At 02:21 PM 31/08/98 +1000, you wrote:
>Sindre Berg wrote in reply to Daniel McSorley;
>Though the book says later that the firearms was the ther real "killers"
>of the knights on the battlefield...(though then we are talking
>1400-1450 and out)
> You got that bit from an encyclopedia ???
> 1415 was the year that Henry V whipped the French at Agincourt - with longbow, I recall no use of firearms, with the possible exception of cannon. There were also Swiss cross-bowmen present, but that's another story.
> Mid 1500's, field plate was still being used (check out Henry Niii's suit that he wore while campaigning in France), over the next century, it's use did dwindle out for a number of reasons. Historians did assume for many years given the evidence like so many breastplates with no other mark on them but a single bullethole. Sounds like a reasonable assumption, doesn't it? Museums (as they do), collected a lot of this stuff, shiny -as-new breastplates with a single hole (identifiable as that caused by a musket ball), and several very used breastplates with many dents. I don't recall who, but someone, this century, decided that this looked a little odd and got hold of the records from a company that rolled out bulk breast-plates during the time of Cromwell (late 1600 or early 1700, I think) and found that each plate upon finishing was placed against a sandbag and were fired at with a musket from a certain yardage. If they were pierced by the shot, they were rejected, if not, they were proven as saleable!

"Musket's" didn't appear until the 1700's, IIRC they used matchlocks in the English Civil War.

>This was followed by Darryl Willis;
>Hmm....Same as the battle of Agincourt, if I'm not mistaken. But, and this
>is a big "but", the reason the English longbow was so devastating to the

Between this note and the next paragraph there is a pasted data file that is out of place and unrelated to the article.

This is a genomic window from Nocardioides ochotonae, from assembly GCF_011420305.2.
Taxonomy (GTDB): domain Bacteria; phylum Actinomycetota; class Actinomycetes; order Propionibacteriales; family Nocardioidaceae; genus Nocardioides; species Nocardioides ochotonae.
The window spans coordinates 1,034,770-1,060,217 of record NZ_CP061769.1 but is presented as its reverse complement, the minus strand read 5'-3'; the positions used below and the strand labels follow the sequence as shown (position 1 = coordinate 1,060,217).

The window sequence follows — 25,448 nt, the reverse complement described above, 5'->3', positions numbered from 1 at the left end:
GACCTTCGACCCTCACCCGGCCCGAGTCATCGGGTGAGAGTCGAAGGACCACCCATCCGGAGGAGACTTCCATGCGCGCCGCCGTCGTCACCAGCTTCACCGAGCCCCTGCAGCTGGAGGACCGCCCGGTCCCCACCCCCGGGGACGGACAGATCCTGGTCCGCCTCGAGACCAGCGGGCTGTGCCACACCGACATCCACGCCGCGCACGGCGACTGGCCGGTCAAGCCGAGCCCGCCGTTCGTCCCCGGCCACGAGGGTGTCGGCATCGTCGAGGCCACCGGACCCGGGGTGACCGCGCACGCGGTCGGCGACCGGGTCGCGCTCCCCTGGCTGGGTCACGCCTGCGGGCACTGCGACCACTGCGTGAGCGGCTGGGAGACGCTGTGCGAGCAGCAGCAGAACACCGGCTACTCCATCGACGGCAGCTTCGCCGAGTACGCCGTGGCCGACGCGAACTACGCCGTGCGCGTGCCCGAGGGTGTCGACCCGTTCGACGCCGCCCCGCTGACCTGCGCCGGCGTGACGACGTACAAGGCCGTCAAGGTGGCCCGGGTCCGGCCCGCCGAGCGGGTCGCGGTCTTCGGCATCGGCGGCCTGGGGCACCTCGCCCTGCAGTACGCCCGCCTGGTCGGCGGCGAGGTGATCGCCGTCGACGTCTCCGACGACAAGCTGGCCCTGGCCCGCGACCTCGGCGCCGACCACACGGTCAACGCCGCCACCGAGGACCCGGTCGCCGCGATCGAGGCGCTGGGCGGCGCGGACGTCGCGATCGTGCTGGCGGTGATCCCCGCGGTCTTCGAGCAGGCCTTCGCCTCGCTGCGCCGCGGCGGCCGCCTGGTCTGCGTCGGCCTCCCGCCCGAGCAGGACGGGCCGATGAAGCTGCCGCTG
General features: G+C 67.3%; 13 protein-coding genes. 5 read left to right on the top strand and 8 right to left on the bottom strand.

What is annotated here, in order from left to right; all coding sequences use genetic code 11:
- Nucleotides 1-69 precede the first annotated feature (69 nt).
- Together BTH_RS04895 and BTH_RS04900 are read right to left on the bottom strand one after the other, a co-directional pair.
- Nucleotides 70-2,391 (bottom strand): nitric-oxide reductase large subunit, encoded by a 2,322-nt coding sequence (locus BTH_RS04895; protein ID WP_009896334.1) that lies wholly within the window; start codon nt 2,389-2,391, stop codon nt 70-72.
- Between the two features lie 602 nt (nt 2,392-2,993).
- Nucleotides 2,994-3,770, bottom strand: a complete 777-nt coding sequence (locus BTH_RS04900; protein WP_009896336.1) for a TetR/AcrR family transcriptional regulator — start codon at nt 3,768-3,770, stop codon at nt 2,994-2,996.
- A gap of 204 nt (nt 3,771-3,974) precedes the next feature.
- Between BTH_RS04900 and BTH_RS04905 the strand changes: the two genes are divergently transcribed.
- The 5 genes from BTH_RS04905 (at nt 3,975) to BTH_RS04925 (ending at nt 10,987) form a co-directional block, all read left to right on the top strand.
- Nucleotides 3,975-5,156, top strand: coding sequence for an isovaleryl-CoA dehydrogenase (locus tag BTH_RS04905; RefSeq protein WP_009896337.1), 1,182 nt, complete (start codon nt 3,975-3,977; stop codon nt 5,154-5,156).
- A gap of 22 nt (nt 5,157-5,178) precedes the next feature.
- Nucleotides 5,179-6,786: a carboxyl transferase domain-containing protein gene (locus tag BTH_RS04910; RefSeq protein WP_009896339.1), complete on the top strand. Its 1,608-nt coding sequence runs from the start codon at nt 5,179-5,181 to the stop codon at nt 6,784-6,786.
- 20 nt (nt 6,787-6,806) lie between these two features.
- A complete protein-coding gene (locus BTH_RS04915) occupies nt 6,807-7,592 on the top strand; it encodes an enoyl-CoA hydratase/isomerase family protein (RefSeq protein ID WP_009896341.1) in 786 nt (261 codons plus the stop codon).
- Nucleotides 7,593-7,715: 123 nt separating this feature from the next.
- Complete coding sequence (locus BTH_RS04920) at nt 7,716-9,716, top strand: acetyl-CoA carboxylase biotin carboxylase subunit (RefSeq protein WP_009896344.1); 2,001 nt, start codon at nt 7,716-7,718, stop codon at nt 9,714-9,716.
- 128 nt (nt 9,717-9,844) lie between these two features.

>French knights was not the extreme penetrating power, but the fact that the
>knights were riding horses. Horses are killed by arrows rather quickly,
>just like an unarmored human. The knights were pretty well protected from
>the longbow. Their horses, however, were not.
> Ouch! Horses of the time wore barding, in the case of the French nobility (and don't forget the high percentage of titled French on the field that day), the barding was of the same type as the armor that the rider wore.
> Penetration power: bodies have been dug up from that field (not every corpse was placed in a mass grave, or carted home for burial in some family plot), and there are several examples of where a single arrow has pierced several layers of such armor. The most relevant to this discourse is where an arrow had passed through both sides of a full greave (lower leg armor), the leg bone, the PLATE barding of the horse and out the other side.

> I'll get off the soapbox now and be quiet again now shall I ? ;-)

The French hated the English longbow, so much so they promised to cut the two pulling fingers off
any longbow man they captured. After the battle the longbow men, showed the French they still had their fingers, and people are still using the gesture to this day, ie showing the finger; although Americans have transformed it from a two finger gesture to a one finger gesture.

Cheers; Jim Paterson